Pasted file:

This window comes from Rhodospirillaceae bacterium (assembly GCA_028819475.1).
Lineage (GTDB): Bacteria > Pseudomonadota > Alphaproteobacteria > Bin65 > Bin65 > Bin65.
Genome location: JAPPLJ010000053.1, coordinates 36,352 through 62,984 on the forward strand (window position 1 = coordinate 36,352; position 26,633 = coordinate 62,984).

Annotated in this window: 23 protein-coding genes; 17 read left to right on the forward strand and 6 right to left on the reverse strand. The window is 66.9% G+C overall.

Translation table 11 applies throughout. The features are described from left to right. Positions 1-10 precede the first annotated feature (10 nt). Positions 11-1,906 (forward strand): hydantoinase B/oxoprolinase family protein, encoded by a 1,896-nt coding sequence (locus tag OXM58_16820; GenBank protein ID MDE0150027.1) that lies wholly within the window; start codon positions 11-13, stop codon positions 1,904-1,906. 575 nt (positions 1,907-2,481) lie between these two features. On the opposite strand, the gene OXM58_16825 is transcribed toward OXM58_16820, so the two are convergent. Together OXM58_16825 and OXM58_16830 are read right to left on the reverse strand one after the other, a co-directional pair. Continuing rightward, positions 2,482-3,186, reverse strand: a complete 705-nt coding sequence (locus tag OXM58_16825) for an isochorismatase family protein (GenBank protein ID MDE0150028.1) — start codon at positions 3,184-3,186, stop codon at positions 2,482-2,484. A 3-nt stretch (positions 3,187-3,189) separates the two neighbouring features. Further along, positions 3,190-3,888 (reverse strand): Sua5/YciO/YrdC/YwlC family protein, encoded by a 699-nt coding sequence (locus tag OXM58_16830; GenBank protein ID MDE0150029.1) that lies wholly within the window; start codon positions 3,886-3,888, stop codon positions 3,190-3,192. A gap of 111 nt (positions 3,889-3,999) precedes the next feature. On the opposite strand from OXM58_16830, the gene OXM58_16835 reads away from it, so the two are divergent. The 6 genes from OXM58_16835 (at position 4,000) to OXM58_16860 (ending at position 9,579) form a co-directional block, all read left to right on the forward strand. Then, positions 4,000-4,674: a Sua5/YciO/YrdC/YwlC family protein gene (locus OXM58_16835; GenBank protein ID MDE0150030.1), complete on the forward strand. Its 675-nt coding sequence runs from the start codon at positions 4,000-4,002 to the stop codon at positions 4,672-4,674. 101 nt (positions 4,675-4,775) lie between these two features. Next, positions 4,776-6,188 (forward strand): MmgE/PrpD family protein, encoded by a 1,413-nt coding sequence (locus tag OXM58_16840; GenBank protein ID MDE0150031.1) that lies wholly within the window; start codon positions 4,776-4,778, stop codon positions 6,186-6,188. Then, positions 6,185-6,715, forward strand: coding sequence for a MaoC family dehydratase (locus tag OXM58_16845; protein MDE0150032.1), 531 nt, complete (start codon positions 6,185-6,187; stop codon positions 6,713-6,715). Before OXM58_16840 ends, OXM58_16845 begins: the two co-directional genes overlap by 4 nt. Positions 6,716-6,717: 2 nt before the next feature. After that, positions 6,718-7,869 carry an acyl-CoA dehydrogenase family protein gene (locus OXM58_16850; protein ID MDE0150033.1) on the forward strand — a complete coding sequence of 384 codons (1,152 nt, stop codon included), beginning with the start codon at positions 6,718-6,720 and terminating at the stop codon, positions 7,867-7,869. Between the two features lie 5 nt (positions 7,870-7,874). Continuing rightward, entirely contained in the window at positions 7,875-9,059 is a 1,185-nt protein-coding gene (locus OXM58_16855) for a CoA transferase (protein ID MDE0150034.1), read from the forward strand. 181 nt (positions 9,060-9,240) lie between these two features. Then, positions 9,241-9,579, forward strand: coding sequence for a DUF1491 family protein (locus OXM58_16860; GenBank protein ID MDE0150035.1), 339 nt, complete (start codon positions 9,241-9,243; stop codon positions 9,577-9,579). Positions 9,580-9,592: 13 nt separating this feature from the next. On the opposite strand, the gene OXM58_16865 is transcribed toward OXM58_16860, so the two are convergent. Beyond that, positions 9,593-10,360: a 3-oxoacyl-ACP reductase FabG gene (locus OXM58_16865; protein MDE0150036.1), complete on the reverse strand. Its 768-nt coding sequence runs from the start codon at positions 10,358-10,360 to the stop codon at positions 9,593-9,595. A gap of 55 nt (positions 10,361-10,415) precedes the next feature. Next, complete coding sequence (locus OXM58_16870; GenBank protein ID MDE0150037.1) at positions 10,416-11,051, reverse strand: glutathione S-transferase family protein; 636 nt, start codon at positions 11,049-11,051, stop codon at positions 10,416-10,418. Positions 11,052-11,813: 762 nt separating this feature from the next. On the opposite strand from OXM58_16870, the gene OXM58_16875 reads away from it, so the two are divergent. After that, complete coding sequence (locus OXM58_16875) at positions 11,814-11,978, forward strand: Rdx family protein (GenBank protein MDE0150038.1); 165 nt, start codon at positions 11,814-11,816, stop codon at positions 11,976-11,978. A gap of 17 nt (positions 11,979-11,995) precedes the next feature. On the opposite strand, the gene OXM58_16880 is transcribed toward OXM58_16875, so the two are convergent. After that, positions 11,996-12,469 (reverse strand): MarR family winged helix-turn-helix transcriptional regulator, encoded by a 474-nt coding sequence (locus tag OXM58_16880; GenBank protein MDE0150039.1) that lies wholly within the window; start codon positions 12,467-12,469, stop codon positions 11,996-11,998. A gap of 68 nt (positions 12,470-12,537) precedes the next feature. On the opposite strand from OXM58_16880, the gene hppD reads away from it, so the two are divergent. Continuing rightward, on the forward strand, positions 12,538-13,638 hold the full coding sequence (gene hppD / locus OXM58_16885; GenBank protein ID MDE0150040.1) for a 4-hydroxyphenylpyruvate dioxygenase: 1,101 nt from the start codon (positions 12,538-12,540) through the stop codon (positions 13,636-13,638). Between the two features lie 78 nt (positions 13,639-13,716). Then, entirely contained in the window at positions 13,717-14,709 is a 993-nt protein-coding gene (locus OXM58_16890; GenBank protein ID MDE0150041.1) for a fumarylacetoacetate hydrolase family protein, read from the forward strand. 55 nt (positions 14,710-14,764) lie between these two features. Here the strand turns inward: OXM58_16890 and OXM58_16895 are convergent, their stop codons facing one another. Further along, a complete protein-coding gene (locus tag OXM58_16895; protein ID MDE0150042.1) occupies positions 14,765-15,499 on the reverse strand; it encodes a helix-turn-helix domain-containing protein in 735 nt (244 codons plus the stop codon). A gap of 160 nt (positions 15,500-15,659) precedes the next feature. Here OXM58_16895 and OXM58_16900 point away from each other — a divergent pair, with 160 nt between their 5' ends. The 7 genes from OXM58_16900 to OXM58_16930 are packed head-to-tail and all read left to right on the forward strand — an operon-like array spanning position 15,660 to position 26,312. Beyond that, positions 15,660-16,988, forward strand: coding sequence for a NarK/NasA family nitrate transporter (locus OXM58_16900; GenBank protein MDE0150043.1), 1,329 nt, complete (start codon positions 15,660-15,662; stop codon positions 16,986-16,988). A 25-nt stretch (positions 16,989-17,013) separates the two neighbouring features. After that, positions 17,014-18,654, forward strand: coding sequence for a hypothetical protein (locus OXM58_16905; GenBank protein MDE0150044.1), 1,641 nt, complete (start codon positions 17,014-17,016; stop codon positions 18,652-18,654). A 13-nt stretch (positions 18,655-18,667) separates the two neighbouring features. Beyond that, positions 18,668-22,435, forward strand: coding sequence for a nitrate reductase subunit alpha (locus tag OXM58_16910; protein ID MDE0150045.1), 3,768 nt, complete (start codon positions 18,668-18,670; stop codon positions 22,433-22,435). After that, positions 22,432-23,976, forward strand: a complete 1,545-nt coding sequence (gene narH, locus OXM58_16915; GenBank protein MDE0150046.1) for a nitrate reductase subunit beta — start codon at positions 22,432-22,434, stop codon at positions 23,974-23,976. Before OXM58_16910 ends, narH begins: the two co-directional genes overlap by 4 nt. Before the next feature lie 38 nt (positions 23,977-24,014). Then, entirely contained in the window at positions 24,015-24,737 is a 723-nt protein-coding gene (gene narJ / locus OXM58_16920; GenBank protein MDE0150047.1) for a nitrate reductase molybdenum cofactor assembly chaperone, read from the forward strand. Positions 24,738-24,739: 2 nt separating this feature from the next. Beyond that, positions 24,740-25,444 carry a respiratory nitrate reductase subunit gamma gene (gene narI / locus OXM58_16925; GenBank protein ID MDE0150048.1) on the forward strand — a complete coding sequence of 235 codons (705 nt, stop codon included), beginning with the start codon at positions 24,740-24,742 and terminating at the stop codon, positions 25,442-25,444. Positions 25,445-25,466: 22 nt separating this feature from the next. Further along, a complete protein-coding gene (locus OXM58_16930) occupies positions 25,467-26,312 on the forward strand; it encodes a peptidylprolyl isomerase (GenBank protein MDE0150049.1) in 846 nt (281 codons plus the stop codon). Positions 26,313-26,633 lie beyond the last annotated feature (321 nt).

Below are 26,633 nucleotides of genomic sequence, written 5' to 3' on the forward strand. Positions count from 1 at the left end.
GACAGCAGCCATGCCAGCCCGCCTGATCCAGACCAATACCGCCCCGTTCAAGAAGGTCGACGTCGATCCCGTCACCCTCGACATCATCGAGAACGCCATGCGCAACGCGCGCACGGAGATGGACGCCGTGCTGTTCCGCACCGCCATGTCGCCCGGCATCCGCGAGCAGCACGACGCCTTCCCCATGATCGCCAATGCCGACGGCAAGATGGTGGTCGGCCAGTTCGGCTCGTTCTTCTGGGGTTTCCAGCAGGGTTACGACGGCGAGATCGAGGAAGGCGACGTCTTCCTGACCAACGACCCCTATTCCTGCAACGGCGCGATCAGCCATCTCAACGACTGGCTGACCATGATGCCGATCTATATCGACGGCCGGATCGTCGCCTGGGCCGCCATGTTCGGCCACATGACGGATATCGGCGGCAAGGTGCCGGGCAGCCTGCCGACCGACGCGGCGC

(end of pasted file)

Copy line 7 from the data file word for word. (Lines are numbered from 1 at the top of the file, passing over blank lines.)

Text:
GACAGCAGCCATGCCAGCCCGCCTGATCCAGACCAATACCGCCCCGTTCAAGAAGGTCGACGTCGATCCCGTCACCCTCGACATCATCGAGAACGCCATGCGCAACGCGCGCACGGAGATGGACGCCGTGCTGTTCCGCACCGCCATGTCGCCCGGCATCCGCGAGCAGCACGACGCCTTCCCCATGATCGCCAATGCCGACGGCAAGATGGTGGTCGGCCAGTTCGGCTCGTTCTTCTGGGGTTTCCAGCAGGGTTACGACGGCGAGATCGAGGAAGGCGACGTCTTCCTGACCAACGACCCCTATTCCTGCAACGGCGCGATCAGCCATCTCAACGACTGGCTGACCATGATGCCGATCTATATCGACGGCCGGATCGTCGCCTGGGCCGCCATGTTCGGCCACATGACGGATATCGGCGGCAAGGTGCCGGGCAGCCTGCCGACCGACGCGGCGC